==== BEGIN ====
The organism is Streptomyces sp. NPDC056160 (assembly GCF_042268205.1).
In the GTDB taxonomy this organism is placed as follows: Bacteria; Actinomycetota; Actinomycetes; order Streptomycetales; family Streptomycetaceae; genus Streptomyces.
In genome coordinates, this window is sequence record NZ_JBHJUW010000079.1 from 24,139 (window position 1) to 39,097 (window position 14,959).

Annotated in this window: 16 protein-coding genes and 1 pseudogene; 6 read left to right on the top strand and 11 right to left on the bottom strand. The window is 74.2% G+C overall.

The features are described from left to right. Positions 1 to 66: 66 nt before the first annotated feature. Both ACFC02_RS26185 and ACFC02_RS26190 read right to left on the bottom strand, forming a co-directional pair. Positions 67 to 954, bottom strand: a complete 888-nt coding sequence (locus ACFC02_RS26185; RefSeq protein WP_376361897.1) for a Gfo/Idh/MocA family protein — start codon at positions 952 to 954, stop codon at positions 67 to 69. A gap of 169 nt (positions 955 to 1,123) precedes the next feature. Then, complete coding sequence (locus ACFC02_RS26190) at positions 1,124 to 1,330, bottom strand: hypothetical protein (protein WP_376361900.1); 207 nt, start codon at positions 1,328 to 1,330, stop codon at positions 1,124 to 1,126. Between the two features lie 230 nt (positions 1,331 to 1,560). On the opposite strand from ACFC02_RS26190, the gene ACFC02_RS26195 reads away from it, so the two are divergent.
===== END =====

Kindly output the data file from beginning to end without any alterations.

The organism is Streptomyces sp. NPDC056160 (assembly GCF_042268205.1).
In the GTDB taxonomy this organism is placed as follows: Bacteria; Actinomycetota; Actinomycetes; order Streptomycetales; family Streptomycetaceae; genus Streptomyces.
In genome coordinates, this window is sequence record NZ_JBHJUW010000079.1 from 24,139 (window position 1) to 39,097 (window position 14,959).

Annotated in this window: 16 protein-coding genes and 1 pseudogene; 6 read left to right on the top strand and 11 right to left on the bottom strand. The window is 74.2% G+C overall.

The features are described from left to right. Positions 1 to 66: 66 nt before the first annotated feature. Both ACFC02_RS26185 and ACFC02_RS26190 read right to left on the bottom strand, forming a co-directional pair. Positions 67 to 954, bottom strand: a complete 888-nt coding sequence (locus ACFC02_RS26185; RefSeq protein WP_376361897.1) for a Gfo/Idh/MocA family protein — start codon at positions 952 to 954, stop codon at positions 67 to 69. A gap of 169 nt (positions 955 to 1,123) precedes the next feature. Then, complete coding sequence (locus ACFC02_RS26190) at positions 1,124 to 1,330, bottom strand: hypothetical protein (protein WP_376361900.1); 207 nt, start codon at positions 1,328 to 1,330, stop codon at positions 1,124 to 1,126. Between the two features lie 230 nt (positions 1,331 to 1,560). On the opposite strand from ACFC02_RS26190, the gene ACFC02_RS26195 reads away from it, so the two are divergent.